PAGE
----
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Marc Faber takes on Yellen with recession call, likes Treasuries
[SINGAPORE] Marc Faber recommends Treasuries and says the US is at the start of an economic recession, clashing with Federal Reserve chair Janet Yellen's view that things are improving.
"Ten-year US Treasuries are quite attractive because of my outlook for a weakening economy," Mr Faber, the publisher of the Gloom, Boom & Doom Report, said in an interview with Bloomberg on Monday. "I believe that we're already entering a recession in the United States" and US stocks will fall in 2016, he said.
Ms Yellen raised interest rates this month for the first time in almost a decade and said Americans should take the decision as a sign of confidence in the US economy. Analysts differ over whether the Fed's decision to increase its benchmark came at the right time because the inflation rate is stuck near zero even as gross domestic product expands.
The benchmark US 10-year note yield was little changed at 2.22 per cent as of 6:40 am in London, according to Bloomberg Bond Trader prices. The price of the 2.25 per cent security due in November 2025 was 100 1/4. Treasuries have returned 1.1 per cent in 2015, down from 6.2 per cent last year, based on Bloomberg World Bond Indexes.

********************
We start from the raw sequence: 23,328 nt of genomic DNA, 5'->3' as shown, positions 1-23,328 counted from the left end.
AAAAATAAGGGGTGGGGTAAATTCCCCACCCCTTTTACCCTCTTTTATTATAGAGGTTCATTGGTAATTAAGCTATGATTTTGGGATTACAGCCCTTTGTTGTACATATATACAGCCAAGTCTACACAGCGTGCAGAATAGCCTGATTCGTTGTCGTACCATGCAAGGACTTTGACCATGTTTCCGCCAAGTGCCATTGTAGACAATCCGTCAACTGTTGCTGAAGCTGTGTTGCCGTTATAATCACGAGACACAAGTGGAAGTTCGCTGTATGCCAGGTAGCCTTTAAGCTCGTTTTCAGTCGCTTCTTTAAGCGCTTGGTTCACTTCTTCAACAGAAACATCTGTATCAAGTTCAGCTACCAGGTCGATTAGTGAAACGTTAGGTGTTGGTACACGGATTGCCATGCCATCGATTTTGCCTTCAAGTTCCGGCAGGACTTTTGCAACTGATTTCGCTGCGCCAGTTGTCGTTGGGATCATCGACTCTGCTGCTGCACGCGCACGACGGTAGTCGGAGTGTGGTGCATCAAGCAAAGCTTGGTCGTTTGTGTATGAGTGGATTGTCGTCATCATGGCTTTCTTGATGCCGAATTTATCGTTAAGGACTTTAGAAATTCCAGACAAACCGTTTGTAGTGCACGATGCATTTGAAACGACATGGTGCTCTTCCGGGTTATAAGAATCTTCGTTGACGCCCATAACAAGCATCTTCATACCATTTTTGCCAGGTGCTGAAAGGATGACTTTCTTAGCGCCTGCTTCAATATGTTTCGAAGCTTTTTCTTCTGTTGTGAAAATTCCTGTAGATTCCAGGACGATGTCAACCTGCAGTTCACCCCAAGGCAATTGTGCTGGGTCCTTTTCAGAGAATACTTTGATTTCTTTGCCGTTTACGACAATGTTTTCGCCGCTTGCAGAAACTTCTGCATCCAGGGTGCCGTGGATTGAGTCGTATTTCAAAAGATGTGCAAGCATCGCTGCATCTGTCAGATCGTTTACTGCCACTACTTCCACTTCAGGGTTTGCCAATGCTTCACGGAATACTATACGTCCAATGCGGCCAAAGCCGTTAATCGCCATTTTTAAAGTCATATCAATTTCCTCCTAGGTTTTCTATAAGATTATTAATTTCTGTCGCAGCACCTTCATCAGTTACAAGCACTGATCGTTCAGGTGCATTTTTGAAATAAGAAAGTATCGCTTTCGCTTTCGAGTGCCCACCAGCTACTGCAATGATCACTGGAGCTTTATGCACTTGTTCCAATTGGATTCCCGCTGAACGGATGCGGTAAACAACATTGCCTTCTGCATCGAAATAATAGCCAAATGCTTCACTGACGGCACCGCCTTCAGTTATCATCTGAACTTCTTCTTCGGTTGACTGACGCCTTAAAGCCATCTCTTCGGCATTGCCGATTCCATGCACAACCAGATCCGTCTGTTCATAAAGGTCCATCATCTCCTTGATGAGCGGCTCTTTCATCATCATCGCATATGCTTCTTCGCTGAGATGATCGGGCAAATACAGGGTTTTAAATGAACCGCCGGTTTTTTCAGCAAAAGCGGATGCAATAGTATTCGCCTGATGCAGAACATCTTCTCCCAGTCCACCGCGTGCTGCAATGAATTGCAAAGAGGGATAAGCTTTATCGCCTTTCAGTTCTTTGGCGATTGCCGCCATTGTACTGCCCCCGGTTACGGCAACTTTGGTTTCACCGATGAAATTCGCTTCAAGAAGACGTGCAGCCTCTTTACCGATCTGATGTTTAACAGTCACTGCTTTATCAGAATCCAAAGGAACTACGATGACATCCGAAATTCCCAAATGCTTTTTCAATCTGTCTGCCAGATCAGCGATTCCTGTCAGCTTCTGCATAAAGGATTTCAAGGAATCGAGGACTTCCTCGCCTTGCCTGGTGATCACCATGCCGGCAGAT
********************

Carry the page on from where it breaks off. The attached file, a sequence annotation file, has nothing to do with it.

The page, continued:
US economic growth slowed to an annualized 2 per cent rate last quarter from 3.9 per cent in the previous three months, the Commerce Department said Dec 22. The last time the economy was in a recession was December 2007 until June 2009, according to the National Bureau of Economic Research.
"While things may be uneven across regions of the country and different industrial sectors, we see an economy that is on a path of sustainable improvement," Ms Yellen said Dec 16 after the Fed increased its benchmark rate by a quarter percentage point.
Former US Treasury Secretary Lawrence Summers and economist Nouriel Roubini had both warned the Fed should be cautious because inflation has yet to pick up as the economy expands.
Mr Faber is also at odds with the consensus view on Treasuries. US 10-year yields will climb to 2.80 per cent by the end of 2016, based on Bloomberg surveys of economists with the most recent forecasts given the heaviest weightings.